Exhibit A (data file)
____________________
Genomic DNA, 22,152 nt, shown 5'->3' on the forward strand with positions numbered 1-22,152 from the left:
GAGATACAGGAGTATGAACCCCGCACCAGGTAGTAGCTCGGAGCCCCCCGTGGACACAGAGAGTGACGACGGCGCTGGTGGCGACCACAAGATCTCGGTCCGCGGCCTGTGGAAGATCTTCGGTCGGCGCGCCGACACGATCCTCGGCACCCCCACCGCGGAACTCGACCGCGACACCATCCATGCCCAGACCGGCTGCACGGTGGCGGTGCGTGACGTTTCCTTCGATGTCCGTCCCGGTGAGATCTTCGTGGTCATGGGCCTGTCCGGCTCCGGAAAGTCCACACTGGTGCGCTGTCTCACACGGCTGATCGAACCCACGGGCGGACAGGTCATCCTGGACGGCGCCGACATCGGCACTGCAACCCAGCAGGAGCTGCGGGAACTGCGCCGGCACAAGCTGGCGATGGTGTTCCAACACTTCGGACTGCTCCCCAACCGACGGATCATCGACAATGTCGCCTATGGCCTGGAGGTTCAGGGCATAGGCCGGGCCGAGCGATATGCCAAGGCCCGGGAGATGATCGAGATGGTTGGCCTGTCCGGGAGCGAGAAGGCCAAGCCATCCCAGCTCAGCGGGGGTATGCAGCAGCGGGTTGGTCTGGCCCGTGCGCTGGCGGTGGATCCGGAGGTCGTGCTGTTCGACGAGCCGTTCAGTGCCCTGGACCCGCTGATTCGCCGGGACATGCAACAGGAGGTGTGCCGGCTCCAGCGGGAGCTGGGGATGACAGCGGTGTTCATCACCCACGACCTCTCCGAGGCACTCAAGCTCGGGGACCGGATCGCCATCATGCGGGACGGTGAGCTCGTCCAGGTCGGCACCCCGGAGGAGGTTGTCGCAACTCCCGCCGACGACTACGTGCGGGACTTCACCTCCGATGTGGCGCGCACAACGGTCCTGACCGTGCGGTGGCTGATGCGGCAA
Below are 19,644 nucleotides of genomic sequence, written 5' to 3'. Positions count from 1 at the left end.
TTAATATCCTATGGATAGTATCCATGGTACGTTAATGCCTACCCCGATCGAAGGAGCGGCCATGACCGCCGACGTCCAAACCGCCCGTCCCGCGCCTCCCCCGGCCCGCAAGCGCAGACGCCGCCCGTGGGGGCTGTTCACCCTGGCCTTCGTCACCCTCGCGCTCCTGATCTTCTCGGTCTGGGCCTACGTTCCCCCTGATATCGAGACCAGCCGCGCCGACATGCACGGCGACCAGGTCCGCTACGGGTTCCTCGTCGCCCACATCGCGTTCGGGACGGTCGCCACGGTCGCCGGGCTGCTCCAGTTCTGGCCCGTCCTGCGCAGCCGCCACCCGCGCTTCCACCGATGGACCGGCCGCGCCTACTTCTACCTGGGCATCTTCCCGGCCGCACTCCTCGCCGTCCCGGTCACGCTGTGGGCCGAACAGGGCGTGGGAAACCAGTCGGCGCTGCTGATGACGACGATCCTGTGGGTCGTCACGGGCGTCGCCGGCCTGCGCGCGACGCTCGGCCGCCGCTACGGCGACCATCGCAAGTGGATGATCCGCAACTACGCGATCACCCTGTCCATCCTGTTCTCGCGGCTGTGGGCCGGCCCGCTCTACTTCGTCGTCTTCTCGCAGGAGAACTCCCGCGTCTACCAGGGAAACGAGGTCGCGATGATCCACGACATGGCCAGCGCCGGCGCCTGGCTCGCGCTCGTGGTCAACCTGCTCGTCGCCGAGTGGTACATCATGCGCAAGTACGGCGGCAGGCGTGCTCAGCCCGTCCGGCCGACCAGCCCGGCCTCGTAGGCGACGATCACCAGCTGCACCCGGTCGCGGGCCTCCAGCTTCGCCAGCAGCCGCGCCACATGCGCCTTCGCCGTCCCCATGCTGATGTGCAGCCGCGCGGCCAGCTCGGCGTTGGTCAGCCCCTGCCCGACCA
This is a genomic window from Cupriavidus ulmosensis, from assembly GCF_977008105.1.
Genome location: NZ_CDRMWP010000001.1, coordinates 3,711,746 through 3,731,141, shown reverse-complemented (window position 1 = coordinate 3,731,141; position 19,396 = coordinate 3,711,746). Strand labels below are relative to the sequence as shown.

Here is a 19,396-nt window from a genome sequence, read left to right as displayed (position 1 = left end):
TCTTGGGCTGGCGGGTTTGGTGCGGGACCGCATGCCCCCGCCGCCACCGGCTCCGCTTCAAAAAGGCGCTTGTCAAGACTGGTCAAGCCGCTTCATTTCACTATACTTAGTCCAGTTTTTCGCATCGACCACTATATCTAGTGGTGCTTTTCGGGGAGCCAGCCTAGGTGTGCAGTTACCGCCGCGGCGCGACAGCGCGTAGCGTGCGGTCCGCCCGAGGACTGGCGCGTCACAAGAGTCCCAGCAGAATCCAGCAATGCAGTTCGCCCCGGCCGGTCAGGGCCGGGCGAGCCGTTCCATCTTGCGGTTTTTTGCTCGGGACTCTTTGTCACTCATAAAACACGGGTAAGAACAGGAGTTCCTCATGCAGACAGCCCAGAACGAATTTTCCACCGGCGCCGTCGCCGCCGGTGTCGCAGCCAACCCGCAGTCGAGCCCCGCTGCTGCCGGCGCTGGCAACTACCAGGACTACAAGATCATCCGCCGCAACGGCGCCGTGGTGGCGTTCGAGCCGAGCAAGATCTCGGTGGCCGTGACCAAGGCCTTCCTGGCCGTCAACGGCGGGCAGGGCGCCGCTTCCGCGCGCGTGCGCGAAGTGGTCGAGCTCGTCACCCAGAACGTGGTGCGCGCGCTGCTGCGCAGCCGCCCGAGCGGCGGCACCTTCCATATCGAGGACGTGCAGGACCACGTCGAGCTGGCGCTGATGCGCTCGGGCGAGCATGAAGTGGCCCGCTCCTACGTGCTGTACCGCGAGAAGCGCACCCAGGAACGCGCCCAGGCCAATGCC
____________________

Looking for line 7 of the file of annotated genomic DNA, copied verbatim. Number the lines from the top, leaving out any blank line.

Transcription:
Here is a 19,396-nt window from a genome sequence, read left to right as displayed (position 1 = left end):